In the 1960s, John Lewis marched for racial equality. Lewis, now a veteran congressman from Atlanta, recently used another approach to voice his criticism concerning what he sees as another form of racial injustice.
The story you're reading is premium content from The Atlanta Journal-Constitution. Subscribers get total access to all our in-depth news, digital editions and exclusive premium content. You can now also buy a 24-hour digital pass or 7-day digital pass.
AJC Print subscriber - I've already registered my account.Sign In
AJC Print subscriber - I need to register my account for digital access.Access Digital
Read MyAJC.com now - 24-hour digital pass99¢ for 24-hours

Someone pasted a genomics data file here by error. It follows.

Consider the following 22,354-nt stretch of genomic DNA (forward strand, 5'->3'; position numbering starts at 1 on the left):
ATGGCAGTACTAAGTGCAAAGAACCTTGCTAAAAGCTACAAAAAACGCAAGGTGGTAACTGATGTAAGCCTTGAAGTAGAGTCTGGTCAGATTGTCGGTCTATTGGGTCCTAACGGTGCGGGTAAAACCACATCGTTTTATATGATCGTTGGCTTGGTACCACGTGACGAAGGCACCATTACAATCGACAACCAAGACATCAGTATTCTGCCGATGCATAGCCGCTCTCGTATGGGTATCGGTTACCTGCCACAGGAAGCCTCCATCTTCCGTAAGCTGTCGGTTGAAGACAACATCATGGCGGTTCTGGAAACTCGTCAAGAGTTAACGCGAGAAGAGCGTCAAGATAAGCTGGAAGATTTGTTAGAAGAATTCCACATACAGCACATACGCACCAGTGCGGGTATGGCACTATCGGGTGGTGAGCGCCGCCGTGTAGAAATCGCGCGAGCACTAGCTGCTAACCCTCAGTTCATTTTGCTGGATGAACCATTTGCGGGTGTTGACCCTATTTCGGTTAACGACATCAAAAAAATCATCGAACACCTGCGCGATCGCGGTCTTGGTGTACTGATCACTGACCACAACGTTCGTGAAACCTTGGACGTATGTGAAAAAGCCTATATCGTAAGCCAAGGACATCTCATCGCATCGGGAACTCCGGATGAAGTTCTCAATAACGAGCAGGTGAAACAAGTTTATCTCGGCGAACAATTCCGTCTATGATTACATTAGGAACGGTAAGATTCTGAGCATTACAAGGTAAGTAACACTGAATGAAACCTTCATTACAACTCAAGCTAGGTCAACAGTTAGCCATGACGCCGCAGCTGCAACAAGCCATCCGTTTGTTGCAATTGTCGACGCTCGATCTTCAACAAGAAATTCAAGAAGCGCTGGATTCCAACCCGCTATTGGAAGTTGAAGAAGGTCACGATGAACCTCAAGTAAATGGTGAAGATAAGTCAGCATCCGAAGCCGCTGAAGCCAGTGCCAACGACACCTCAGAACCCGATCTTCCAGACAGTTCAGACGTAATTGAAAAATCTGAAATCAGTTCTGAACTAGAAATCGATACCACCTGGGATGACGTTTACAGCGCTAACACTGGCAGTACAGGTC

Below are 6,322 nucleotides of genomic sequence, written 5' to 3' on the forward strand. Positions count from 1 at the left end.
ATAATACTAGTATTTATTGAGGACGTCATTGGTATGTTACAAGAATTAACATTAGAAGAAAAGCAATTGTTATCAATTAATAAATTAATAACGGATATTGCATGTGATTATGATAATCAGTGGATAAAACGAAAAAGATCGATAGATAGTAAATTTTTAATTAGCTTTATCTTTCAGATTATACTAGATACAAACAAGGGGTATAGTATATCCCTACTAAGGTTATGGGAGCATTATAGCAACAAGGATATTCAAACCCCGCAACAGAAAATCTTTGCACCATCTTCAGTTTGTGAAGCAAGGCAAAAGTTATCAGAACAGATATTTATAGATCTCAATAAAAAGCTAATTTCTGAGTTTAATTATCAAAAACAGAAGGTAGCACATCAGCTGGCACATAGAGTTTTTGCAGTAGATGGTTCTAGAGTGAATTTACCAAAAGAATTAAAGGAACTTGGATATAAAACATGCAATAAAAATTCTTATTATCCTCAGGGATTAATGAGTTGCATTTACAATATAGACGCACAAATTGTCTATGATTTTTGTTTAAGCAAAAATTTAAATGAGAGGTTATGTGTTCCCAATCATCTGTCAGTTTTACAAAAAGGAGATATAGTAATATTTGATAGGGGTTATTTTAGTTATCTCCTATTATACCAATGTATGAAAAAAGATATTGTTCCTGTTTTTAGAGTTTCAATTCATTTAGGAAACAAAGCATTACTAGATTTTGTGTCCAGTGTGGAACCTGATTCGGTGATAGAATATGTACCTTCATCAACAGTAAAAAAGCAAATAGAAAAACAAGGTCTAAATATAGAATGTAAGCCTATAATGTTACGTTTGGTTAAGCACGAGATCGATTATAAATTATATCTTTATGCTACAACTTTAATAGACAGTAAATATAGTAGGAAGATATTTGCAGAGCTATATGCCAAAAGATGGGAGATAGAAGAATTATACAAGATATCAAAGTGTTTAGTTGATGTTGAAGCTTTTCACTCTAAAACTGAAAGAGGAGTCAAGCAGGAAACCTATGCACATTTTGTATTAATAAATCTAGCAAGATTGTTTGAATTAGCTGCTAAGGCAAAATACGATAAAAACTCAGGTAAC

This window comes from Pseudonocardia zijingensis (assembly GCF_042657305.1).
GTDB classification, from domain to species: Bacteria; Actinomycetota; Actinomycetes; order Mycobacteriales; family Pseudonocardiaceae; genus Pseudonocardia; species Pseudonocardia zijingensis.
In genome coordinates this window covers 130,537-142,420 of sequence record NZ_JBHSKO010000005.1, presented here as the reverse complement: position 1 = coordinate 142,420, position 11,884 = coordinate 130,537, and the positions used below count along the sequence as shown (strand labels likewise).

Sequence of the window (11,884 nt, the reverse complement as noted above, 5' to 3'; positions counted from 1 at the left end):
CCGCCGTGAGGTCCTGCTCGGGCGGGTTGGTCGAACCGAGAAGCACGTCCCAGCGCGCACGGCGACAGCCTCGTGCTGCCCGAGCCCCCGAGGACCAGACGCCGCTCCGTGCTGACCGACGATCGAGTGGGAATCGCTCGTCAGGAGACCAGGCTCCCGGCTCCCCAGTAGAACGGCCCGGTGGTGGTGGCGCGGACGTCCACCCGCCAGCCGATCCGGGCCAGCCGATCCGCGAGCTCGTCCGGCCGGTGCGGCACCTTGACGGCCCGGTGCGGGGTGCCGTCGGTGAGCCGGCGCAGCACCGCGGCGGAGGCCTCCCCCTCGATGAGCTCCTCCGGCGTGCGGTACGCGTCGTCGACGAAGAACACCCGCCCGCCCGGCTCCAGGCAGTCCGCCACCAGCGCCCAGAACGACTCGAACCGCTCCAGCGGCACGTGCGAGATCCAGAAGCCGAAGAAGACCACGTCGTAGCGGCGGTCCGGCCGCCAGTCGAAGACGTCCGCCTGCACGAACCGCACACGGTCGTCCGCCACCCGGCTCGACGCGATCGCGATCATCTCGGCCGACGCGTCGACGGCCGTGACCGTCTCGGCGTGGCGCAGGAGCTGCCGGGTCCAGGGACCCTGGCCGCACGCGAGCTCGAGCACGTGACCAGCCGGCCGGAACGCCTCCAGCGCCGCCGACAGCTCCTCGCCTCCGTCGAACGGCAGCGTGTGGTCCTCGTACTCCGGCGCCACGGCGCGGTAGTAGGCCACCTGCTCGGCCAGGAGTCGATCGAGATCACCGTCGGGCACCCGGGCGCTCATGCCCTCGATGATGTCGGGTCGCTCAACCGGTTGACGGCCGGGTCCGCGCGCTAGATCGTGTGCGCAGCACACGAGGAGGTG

Read MyAJC.com all week - 7-day digital pass$3.99 for 7-days
Subscribe to AJC for as little as 33¢ per dayView Offers
This article was edited for length. To see a complete version and its sources, go to www.politifact.com/georgia/.
“Black children constitute 18 percent of the nation’s public school population but 40 percent of the children who are suspended or expelled.”
U.S. Rep. John Lewis, D-Atlanta, and Bryan Stevenson in a May 17 op-ed.